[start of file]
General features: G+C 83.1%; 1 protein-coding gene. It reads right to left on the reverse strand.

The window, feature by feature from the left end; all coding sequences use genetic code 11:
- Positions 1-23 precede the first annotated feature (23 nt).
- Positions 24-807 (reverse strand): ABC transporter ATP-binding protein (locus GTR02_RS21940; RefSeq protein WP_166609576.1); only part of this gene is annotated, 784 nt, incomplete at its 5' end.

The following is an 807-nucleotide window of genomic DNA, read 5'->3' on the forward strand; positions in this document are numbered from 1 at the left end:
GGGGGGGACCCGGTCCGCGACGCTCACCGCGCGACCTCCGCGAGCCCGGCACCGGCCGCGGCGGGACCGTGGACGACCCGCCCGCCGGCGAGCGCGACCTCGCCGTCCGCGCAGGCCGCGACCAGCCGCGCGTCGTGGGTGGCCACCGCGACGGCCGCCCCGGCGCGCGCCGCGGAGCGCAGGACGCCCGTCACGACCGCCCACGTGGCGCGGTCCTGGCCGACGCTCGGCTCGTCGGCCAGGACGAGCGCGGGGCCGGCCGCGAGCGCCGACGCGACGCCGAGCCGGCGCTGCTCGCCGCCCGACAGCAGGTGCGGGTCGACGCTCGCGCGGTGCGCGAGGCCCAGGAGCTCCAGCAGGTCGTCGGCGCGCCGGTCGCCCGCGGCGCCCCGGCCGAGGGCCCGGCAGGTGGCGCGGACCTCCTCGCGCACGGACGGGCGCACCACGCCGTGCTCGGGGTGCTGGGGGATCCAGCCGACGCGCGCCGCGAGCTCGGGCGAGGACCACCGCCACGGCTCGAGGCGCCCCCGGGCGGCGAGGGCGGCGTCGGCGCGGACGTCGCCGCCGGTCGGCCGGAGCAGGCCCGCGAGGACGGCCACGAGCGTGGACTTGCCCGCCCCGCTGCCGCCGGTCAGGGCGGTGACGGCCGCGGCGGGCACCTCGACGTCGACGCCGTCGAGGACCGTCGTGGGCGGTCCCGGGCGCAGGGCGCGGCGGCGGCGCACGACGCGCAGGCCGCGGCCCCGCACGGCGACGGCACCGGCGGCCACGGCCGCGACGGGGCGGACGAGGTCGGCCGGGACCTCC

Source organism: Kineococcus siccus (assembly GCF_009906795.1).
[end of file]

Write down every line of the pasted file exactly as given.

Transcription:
General features: G+C 83.1%; 1 protein-coding gene. It reads right to left on the reverse strand.

The window, feature by feature from the left end; all coding sequences use genetic code 11:
- Positions 1-23 precede the first annotated feature (23 nt).
- Positions 24-807 (reverse strand): ABC transporter ATP-binding protein (locus GTR02_RS21940; RefSeq protein WP_166609576.1); only part of this gene is annotated, 784 nt, incomplete at its 5' end.

The following is an 807-nucleotide window of genomic DNA, read 5'->3' on the forward strand; positions in this document are numbered from 1 at the left end:
GGGGGGGACCCGGTCCGCGACGCTCACCGCGCGACCTCCGCGAGCCCGGCACCGGCCGCGGCGGGACCGTGGACGACCCGCCCGCCGGCGAGCGCGACCTCGCCGTCCGCGCAGGCCGCGACCAGCCGCGCGTCGTGGGTGGCCACCGCGACGGCCGCCCCGGCGCGCGCCGCGGAGCGCAGGACGCCCGTCACGACCGCCCACGTGGCGCGGTCCTGGCCGACGCTCGGCTCGTCGGCCAGGACGAGCGCGGGGCCGGCCGCGAGCGCCGACGCGACGCCGAGCCGGCGCTGCTCGCCGCCCGACAGCAGGTGCGGGTCGACGCTCGCGCGGTGCGCGAGGCCCAGGAGCTCCAGCAGGTCGTCGGCGCGCCGGTCGCCCGCGGCGCCCCGGCCGAGGGCCCGGCAGGTGGCGCGGACCTCCTCGCGCACGGACGGGCGCACCACGCCGTGCTCGGGGTGCTGGGGGATCCAGCCGACGCGCGCCGCGAGCTCGGGCGAGGACCACCGCCACGGCTCGAGGCGCCCCCGGGCGGCGAGGGCGGCGTCGGCGCGGACGTCGCCGCCGGTCGGCCGGAGCAGGCCCGCGAGGACGGCCACGAGCGTGGACTTGCCCGCCCCGCTGCCGCCGGTCAGGGCGGTGACGGCCGCGGCGGGCACCTCGACGTCGACGCCGTCGAGGACCGTCGTGGGCGGTCCCGGGCGCAGGGCGCGGCGGCGGCGCACGACGCGCAGGCCGCGGCCCCGCACGGCGACGGCACCGGCGGCCACGGCCGCGACGGGGCGGACGAGGTCGGCCGGGACCTCC

Source organism: Kineococcus siccus (assembly GCF_009906795.1).